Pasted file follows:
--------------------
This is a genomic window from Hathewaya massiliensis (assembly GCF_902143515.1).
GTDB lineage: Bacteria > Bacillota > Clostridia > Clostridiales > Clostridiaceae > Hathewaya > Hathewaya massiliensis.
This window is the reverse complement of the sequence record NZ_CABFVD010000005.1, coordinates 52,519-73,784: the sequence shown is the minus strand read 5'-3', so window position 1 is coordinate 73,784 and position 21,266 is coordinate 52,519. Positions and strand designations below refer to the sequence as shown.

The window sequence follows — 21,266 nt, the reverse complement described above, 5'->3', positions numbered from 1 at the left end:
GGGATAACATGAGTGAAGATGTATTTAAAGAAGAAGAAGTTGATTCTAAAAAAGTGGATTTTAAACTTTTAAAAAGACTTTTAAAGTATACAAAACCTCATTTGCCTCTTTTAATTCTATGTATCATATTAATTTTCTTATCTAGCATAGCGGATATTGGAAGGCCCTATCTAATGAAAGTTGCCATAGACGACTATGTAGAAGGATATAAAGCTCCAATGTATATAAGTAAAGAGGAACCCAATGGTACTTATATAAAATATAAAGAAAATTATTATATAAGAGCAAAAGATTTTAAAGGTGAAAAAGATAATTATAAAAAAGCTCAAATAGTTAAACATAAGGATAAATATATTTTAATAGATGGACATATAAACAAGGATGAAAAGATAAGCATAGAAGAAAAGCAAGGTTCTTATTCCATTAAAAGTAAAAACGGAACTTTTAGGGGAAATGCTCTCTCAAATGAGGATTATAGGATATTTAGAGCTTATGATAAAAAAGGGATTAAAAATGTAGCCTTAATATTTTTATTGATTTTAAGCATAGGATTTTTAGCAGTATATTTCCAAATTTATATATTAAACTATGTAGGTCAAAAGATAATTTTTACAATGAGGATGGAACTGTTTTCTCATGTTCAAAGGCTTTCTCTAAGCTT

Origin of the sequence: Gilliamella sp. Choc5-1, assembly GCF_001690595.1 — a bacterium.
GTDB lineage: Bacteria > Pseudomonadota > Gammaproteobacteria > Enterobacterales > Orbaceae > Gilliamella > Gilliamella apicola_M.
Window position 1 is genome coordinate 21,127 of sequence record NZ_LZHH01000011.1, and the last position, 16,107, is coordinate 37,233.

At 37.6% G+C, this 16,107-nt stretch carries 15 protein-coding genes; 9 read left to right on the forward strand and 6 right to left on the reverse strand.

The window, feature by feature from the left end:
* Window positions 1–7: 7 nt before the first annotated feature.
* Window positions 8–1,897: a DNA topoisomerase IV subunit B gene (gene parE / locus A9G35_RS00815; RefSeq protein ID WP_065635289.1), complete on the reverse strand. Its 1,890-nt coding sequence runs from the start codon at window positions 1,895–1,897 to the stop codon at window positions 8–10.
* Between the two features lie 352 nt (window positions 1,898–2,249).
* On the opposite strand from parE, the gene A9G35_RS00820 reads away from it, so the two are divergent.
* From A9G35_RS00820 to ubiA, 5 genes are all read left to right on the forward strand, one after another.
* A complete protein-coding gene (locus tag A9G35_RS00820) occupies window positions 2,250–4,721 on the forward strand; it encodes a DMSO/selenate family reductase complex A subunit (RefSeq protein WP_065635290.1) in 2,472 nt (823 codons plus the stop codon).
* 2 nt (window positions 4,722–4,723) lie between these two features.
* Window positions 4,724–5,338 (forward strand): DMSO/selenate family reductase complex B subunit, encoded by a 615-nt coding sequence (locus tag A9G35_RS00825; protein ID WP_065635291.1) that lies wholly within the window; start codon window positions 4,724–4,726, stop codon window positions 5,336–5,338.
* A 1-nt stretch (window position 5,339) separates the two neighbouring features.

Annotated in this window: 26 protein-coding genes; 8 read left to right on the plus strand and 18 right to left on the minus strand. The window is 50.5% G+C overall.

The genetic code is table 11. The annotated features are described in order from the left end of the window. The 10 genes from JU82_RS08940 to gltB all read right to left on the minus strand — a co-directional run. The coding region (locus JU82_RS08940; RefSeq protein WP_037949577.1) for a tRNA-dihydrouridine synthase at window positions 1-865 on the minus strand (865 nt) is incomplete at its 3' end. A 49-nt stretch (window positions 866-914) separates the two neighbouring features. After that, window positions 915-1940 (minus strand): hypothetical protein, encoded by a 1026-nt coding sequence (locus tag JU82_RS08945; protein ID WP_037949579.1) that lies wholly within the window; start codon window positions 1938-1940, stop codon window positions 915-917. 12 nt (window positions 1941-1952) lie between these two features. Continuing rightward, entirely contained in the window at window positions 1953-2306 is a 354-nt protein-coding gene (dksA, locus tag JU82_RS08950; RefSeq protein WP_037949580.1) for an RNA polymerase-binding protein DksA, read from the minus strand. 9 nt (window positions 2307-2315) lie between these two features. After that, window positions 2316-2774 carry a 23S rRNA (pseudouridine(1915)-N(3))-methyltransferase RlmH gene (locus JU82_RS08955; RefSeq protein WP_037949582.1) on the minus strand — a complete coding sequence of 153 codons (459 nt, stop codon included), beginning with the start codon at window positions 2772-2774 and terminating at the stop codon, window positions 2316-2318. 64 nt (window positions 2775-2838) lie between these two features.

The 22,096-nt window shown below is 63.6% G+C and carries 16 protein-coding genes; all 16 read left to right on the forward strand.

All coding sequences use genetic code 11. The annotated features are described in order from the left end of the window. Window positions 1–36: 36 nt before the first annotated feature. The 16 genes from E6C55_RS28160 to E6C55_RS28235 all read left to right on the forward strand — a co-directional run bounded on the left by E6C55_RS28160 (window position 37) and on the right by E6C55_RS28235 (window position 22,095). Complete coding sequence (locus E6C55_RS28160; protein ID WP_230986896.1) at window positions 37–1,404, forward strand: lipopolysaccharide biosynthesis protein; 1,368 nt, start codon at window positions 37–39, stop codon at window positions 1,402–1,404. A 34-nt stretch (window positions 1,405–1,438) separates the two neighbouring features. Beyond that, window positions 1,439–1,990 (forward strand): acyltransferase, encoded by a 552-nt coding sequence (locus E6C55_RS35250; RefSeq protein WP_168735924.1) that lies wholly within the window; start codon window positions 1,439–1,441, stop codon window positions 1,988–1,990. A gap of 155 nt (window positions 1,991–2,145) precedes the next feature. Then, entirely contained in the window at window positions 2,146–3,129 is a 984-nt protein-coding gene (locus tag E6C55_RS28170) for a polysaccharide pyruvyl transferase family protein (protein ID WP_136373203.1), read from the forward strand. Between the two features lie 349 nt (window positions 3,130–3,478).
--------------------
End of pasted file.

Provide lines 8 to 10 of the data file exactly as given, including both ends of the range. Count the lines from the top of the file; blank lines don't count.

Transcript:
Window position 1 is genome coordinate 21,127 of sequence record NZ_LZHH01000011.1, and the last position, 16,107, is coordinate 37,233.

At 37.6% G+C, this 16,107-nt stretch carries 15 protein-coding genes; 9 read left to right on the forward strand and 6 right to left on the reverse strand.

The window, feature by feature from the left end: